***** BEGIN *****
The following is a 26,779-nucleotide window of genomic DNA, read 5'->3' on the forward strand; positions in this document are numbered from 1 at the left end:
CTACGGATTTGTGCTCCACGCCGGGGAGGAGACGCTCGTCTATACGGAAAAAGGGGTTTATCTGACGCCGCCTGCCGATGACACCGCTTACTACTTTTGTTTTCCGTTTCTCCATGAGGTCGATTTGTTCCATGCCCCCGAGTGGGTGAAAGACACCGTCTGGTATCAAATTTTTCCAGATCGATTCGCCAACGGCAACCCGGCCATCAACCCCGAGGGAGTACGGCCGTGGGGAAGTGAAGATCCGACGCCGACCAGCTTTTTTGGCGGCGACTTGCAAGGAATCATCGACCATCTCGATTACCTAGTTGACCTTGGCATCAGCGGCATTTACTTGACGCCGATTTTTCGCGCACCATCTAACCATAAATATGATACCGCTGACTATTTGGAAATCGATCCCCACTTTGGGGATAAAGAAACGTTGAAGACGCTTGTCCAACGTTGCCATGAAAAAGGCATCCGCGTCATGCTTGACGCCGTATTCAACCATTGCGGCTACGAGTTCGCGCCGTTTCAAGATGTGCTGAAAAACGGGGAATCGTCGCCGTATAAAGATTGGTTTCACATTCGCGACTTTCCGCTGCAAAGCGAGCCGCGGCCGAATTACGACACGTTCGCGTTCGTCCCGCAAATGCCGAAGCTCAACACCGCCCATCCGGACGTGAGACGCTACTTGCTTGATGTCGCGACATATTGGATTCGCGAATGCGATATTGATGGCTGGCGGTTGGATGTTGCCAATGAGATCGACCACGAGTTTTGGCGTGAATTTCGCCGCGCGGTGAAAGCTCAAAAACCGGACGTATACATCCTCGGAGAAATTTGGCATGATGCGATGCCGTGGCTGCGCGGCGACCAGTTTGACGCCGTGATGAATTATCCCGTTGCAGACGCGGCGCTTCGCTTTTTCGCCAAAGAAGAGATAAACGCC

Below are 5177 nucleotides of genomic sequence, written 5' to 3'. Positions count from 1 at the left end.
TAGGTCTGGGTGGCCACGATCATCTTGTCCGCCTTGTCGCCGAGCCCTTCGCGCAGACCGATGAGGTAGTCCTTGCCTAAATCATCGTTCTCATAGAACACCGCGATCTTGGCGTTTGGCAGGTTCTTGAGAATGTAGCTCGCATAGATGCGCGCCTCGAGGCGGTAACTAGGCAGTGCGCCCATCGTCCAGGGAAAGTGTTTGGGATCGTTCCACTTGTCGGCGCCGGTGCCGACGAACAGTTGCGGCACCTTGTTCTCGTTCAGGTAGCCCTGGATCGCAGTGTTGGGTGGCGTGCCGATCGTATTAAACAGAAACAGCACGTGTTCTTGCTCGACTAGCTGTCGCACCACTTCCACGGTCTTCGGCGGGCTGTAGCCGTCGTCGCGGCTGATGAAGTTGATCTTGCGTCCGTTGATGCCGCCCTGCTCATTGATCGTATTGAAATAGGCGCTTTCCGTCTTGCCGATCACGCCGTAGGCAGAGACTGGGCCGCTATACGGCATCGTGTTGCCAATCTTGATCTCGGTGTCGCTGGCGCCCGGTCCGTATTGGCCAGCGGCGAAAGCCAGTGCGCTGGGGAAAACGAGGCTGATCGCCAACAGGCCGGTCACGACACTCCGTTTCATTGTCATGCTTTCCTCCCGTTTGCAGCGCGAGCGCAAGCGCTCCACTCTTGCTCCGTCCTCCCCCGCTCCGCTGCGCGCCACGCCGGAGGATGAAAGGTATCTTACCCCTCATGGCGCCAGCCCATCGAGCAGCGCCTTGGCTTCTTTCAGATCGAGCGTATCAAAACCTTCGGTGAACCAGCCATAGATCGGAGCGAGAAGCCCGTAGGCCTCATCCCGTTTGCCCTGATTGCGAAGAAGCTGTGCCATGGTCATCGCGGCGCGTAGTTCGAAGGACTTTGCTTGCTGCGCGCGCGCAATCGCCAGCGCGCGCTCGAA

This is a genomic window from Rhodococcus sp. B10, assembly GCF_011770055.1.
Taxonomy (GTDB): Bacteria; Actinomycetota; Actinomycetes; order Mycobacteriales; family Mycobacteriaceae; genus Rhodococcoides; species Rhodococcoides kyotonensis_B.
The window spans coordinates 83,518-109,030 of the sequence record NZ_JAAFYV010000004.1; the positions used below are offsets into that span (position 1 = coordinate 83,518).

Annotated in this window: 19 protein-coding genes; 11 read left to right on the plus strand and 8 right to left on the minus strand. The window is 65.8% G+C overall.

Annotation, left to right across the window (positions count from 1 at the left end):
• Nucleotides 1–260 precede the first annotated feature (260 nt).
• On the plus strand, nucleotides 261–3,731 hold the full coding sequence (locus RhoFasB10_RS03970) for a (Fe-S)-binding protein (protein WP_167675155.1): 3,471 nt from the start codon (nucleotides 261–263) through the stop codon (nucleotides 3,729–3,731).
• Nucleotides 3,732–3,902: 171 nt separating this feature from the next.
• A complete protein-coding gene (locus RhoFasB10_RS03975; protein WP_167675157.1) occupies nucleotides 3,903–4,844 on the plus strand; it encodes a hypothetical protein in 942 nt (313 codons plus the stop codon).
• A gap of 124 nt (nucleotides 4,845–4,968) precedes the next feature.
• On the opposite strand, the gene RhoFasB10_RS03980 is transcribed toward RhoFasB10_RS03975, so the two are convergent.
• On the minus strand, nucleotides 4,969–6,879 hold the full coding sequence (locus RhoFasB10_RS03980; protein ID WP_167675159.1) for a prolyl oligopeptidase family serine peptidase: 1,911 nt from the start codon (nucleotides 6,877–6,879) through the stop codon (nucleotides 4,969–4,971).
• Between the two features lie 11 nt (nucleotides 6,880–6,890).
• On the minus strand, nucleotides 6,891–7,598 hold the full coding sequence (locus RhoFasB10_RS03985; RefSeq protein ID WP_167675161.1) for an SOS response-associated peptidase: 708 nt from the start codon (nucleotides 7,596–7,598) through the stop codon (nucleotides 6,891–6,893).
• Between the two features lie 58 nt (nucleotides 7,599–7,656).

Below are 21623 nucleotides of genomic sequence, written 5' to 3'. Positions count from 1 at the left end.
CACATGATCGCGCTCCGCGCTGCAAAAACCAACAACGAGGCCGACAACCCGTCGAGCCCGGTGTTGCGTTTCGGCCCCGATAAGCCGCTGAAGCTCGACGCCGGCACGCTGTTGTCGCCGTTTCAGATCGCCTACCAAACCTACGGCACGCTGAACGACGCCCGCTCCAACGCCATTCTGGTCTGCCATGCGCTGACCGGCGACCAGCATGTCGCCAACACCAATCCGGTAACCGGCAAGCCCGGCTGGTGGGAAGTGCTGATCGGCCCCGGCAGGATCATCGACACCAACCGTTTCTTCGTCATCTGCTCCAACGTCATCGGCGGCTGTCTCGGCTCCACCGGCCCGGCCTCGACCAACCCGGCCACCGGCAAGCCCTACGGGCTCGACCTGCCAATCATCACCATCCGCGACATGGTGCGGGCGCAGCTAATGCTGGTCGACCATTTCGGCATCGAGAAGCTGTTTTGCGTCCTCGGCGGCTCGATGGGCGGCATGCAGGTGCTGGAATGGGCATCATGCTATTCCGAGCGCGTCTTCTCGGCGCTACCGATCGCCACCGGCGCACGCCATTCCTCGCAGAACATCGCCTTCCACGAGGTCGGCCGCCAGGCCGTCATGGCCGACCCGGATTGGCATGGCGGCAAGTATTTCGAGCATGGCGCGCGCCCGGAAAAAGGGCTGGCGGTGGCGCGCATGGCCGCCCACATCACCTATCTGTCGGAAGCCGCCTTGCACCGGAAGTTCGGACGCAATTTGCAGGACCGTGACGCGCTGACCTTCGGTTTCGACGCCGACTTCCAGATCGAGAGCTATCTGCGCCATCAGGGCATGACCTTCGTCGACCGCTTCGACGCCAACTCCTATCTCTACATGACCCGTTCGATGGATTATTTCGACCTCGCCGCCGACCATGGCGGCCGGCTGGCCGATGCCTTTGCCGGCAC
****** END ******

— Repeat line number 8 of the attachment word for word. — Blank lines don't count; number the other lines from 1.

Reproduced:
Annotated in this window: 19 protein-coding genes; 11 read left to right on the plus strand and 8 right to left on the minus strand. The window is 65.8% G+C overall.